How close did Americans come to losing one of their most fundamental constitutional rights?
In 2008, the Supreme Court in a narrow 5-4 Heller decision ruled that the Second Amendment protects people’s right to keep and bear arms, like handguns, independent of service in an organized militia, such as for home defense.
One scholar whose gun rights research was cited three times in that landmark decision is Constitutional Law and Second Amendment Professor Joyce Lee Malcolm.
Malcolm currently teaches at George Mason University’s Antonin Scalia Law School, fitting — since Scalia wrote the majority opinion in the Heller decision.
Malcolm was recently featured in National Review as “The ‘Nice Girl’ Who Saved the Second Amendment,” with the professor telling the magazine: “People used to ask, ‘How did a nice girl like you get into a subject like this?’ I’m not asked that anymore.”
The educator spent years studying the driving force behind the U.S. founders’ motivation to include the Second Amendment: “At a time when armies were marching around England, ordinary people became anxious about surrendering guns. Then, in 1689, the English Bill of Rights responded by granting Protestants the right to ‘have Arms for their Defence.’ Malcolm wasn’t the first person to notice this, of course, but as an American who had studied political loyalty in England, she approached the topic from a fresh angle. ‘The English felt a need to put this in writing because the king had been disarming his political opponents,’ she says. ‘This is the origin of our Second Amendment. It’s an individual right.'”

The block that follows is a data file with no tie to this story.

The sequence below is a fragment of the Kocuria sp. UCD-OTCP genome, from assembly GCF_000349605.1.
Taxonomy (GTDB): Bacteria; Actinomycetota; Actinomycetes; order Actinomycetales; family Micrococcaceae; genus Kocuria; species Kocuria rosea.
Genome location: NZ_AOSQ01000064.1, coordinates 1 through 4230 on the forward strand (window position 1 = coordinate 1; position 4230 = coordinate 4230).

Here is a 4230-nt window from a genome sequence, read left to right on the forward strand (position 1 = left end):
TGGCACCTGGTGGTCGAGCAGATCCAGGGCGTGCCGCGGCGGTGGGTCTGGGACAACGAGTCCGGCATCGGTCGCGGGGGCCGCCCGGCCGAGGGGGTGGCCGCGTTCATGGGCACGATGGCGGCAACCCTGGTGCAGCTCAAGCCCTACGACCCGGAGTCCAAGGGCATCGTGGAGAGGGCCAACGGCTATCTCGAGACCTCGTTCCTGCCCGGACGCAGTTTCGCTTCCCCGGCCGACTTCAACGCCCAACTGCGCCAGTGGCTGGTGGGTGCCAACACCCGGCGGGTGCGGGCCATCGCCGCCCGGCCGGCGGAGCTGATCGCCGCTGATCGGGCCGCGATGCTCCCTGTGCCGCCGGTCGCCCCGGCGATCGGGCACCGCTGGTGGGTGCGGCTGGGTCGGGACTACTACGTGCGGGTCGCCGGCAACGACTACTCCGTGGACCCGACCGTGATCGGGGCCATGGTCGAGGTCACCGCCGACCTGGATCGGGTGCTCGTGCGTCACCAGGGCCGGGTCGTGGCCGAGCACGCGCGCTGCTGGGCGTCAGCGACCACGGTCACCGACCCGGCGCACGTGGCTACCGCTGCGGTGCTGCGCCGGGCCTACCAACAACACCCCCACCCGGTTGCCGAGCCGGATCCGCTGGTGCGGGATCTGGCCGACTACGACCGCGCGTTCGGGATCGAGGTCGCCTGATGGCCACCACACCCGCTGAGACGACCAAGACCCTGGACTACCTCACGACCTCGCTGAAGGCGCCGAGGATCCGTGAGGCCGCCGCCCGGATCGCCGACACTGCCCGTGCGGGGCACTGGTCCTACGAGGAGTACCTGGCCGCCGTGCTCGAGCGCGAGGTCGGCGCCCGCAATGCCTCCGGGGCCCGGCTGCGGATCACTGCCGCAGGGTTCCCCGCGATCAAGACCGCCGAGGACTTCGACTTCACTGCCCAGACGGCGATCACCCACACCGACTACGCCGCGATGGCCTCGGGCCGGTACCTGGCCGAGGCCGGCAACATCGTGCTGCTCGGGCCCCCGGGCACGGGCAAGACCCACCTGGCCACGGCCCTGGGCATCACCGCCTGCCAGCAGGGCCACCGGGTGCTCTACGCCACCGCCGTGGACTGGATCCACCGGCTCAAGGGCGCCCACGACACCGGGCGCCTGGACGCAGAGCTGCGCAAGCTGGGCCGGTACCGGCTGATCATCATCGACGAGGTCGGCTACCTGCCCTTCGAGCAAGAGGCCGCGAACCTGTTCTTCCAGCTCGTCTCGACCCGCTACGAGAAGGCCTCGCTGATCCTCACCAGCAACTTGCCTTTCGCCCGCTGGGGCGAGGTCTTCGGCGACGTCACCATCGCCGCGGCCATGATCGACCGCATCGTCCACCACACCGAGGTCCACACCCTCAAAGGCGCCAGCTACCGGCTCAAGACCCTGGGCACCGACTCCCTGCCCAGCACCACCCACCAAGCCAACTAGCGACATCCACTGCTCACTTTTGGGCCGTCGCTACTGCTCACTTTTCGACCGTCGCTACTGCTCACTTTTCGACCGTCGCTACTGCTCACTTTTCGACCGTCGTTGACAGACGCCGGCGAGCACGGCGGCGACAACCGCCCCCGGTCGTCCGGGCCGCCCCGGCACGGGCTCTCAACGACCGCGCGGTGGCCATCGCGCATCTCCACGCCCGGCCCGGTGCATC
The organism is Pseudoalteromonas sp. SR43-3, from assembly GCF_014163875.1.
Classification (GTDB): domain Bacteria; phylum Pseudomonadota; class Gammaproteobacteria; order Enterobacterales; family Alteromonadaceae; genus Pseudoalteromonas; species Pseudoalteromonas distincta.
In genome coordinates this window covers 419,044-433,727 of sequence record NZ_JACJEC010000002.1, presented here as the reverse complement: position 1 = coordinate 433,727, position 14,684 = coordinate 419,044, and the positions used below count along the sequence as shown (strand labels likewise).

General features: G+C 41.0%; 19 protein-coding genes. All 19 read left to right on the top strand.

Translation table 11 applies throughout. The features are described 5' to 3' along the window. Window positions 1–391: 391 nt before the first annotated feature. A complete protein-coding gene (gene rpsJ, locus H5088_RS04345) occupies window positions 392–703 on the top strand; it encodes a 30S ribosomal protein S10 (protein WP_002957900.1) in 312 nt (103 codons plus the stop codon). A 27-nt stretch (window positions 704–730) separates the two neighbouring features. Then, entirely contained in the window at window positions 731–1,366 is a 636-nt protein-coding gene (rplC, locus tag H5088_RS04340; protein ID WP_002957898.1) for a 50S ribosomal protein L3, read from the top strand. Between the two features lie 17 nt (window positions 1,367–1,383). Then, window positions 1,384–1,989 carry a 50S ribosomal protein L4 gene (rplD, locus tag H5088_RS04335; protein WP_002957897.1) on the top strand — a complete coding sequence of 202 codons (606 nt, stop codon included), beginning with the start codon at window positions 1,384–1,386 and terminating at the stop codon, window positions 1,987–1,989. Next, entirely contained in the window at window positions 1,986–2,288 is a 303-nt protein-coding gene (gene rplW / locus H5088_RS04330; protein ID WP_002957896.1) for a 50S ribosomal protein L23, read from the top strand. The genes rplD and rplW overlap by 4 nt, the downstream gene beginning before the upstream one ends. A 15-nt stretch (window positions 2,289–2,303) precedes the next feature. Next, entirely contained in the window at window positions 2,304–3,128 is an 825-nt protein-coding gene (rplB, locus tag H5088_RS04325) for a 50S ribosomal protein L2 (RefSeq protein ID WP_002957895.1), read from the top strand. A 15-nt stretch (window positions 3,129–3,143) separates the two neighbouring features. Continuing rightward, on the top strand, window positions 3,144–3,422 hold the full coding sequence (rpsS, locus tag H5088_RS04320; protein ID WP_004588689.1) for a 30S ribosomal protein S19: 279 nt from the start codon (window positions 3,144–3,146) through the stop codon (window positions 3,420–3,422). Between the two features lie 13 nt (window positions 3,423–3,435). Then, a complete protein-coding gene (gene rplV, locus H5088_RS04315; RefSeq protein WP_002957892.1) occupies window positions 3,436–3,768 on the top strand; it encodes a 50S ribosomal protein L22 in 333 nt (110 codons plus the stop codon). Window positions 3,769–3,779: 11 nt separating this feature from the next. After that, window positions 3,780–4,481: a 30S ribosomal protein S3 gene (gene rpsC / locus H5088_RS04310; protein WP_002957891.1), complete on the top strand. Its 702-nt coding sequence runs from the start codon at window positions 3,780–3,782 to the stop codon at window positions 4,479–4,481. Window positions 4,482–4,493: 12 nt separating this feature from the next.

In 2006, she left Bentley [College] and became a professor at George Mason’s law school, now named for Scalia. By this time, not only had Scalia praised her work, but so had other judges, including Supreme Court justice Clarence Thomas, who cited To Keep and Bear Arms in an opinion.
Then, in 2008, came Heller, arguably the most important gun-rights case in U.S. history. A 5–4 decision written by Scalia and citing Malcolm three times, it swept away the claims of gun-control theorists and declared that Americans enjoy an individual right to gun ownership. “If we had lost Heller, it would have been a big blow,” says Malcolm. “Instead, it gave us this substantial right.” She remembers a thought from the day the Court ruled: “If I have done nothing else my whole life, I have accomplished something important.”
A simple idea has motivated her work: “For me, trust in the common man is such a basic principle. Few governments actually allow it. They want to keep their people vulnerable and disarmed. I find it awful that people wouldn’t be allowed to protect themselves.” She also calls attention to a cultural aspect: “City people who grew up without guns think it’s just a bunch of rednecks.” She recalls an incident at Bentley, years before Heller: “I was in my office one day and a groundskeeper came up. ‘I just want to shake your hand and thank you,’ he said. What else could I have been writing about that anyone would want to thank me for?” She pauses. “There’s just so much vilification of the people who want to ‘cling’ to their guns,” she says, echoing the words of Barack Obama, who as a presidential candidate in 2008 said of rural and working-class whites — future Trump Republicans — that “they get bitter, they cling to guns or religion or antipathy to people who aren’t like them.”
Read the full National Review article here.